The next version - BeagleBoard XM will be more powerful with added peripherals and some other changes, details are not yet fully known. As BeagleBoard is open sourced there are some clones with slightly different capabilities, most notable one - IGEPv2 board. There are also some BeagleBoard inspired projects such as the LeopardBoard and the HawkBoard.
So, what to do if you'd like to use this single board computer for your robotics needs? As you see, the initial possibilities seem quite limited as only RS 232 and USB seem relevant to our purposes. Still, you need not worry about it. The board also has a 28-pin expansion header that can be used for GPIO, I2C, I2S and other applications. Apart from that there are two LCD headers that can prove to be quite handy too.
The best way how to use these expansion possibilities would be to create a custom expansion board for your needs. This approach was used in the BeagleBot project. You can find project details as well as schematics of the expansion board at the BeagleBot project's website.
Phidget Single Board Computer, courtesy of Trossen Robotics
PhidgetSBC is not a typical single board computer like both above mentioned. By saying typical SBCs, I mean SBCs that can run different operating systems that can then be used the way you'd use these OSes on a regular computer, while enjoying the size and low power benefits.
PhidgetSBC is a part of the Phidgets system. Phidgets are different electronic components, such as sensors and motor drivers that can be controlled by a regular PC. Phidgets are attached to a PC via a USB connection. Then they can be accessed and controlled using the Phidgets API, thus making it possible to incorporate their functions in software.
For mobile robotics applications this is pretty inconvenient as the user is restricted by the length of the USB cable. PhidgetSBC was designed to enhance the Phidgets' functionality by extending their range via LAN or making them autonomous.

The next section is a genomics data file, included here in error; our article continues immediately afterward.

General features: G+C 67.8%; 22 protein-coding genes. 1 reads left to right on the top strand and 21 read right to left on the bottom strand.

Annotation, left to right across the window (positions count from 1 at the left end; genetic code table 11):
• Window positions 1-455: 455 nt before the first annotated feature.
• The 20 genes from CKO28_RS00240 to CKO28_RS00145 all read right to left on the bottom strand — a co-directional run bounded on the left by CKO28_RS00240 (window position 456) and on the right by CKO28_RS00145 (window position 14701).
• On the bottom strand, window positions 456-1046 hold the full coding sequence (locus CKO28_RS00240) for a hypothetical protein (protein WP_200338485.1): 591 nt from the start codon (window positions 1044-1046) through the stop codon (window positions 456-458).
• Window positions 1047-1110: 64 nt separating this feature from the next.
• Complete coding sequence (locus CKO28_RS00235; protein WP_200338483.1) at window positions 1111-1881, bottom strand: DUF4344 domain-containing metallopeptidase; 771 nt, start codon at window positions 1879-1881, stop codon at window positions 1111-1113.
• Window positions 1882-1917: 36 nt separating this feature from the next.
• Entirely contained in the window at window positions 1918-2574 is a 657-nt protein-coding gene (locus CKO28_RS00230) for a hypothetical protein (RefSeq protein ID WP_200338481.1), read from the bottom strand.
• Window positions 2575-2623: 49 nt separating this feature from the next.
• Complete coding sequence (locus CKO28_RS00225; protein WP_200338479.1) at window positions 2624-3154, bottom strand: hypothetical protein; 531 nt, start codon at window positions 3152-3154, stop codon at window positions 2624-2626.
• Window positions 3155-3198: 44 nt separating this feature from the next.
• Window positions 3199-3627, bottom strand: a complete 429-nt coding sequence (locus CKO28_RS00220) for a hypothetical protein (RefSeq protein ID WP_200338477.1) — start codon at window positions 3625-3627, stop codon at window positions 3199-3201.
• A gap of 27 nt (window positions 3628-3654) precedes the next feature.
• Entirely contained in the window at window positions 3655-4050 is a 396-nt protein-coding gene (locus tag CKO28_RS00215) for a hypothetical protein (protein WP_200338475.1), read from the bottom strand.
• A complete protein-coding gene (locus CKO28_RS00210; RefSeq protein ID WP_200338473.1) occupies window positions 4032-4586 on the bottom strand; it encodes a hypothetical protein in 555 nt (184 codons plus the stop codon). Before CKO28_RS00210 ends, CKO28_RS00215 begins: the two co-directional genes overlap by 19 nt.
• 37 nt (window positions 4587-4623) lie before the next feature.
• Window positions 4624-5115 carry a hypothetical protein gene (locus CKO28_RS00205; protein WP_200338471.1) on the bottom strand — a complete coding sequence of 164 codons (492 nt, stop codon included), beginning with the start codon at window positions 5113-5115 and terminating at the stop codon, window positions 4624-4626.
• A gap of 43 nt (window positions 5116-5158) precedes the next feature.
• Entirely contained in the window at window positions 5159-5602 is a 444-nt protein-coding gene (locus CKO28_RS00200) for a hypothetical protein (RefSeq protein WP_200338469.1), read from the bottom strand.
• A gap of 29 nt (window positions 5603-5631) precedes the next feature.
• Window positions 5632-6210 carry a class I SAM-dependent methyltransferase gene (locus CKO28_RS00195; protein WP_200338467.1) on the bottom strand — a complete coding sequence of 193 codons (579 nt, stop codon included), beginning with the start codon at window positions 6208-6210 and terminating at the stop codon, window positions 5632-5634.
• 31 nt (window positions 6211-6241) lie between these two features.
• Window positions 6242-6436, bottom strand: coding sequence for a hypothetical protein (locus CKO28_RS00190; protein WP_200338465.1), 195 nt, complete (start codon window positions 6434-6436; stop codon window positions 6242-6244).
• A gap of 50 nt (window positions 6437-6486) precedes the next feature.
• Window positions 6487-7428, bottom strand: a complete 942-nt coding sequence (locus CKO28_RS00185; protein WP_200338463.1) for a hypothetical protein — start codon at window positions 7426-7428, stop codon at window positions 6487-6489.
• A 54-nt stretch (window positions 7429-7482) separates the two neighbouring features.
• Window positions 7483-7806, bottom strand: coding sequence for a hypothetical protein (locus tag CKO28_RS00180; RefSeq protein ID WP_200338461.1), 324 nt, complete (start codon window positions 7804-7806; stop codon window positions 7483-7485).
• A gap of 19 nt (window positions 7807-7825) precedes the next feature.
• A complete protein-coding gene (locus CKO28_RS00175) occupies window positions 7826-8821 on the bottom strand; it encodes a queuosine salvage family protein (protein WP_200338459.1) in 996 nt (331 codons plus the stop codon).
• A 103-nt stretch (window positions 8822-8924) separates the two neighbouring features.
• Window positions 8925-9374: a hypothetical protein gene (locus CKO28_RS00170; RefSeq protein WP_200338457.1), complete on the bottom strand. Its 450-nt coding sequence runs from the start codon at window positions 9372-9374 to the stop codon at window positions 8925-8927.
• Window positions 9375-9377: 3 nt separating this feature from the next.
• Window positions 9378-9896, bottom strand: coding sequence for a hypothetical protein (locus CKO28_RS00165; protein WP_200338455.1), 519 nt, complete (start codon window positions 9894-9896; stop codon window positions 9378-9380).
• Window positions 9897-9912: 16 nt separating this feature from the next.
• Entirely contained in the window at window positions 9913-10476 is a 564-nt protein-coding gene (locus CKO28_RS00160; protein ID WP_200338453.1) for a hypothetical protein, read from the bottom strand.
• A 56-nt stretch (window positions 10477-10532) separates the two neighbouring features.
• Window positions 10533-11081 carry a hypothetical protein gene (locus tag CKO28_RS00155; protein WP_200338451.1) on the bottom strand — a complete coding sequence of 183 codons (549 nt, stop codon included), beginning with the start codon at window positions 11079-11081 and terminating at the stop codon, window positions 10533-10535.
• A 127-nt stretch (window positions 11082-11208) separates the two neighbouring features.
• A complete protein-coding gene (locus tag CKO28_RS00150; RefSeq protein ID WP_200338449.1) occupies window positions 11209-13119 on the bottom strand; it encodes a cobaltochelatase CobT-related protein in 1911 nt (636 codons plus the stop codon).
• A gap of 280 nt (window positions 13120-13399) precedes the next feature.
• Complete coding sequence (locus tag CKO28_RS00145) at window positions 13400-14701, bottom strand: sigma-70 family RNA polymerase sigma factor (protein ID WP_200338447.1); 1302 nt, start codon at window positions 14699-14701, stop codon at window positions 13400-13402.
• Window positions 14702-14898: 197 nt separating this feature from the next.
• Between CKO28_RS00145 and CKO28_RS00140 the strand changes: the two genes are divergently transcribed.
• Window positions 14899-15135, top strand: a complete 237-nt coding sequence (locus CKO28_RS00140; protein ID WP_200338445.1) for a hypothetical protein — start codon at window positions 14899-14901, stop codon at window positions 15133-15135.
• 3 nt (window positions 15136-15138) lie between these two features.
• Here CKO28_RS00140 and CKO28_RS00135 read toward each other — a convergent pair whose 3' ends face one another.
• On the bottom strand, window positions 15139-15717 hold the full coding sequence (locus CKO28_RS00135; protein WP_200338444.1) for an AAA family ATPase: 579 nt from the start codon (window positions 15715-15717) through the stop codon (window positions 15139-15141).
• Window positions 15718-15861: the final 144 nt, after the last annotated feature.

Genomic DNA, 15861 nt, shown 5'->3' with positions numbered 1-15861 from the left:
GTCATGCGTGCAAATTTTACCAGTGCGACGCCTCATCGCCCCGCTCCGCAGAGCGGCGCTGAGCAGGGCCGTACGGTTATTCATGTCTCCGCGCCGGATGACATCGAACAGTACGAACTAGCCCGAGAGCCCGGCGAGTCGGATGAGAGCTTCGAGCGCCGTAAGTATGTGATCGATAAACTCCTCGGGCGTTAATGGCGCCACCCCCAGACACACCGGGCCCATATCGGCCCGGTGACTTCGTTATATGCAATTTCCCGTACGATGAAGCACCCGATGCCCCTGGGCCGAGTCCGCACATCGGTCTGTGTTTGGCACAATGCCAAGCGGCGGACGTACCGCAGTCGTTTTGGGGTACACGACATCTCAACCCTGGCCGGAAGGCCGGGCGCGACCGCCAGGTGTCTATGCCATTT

So, the board runs a custom Linux distro (firmware) and it can be accessed and configured the same way you'd configure a typical router - through web based interface. Custom applications written in either C/C++ or Java can be uploaded through this interface as well. It is possible to modify the distro to adjust it to your needs.
It has four full-speed USB ports that can be used to connect USB based Phidgets or webcams, 8 analog inputs, 8 digital inputs and 8 digital outputs. These IO ports can be used for everything that you'd do with other IO ports of these types.
Connected devices can be controlled either locally with custom applications stored on the PhidgetSBC, or remotely if it's connected to a LAN (an ethernet cable and a USB Wireless adapter are included). If the remote control option is utilized, then a wide array of possible programming languages and environments can be used as the application would be executed on a remote machine in this case.
So, it should be quite straightforward to make your own mobile webcam using this board! If you want to find out more about the Phidgets system, you can read more in my article on phidgets.
At the end, you're the only one who can decide which (if any) single board computer - RoBoard, BeagleBoard, PhidgetSBC or some other single board computer could be useful to you and your robotics projects! I just hope I managed to give you some insight on this topic.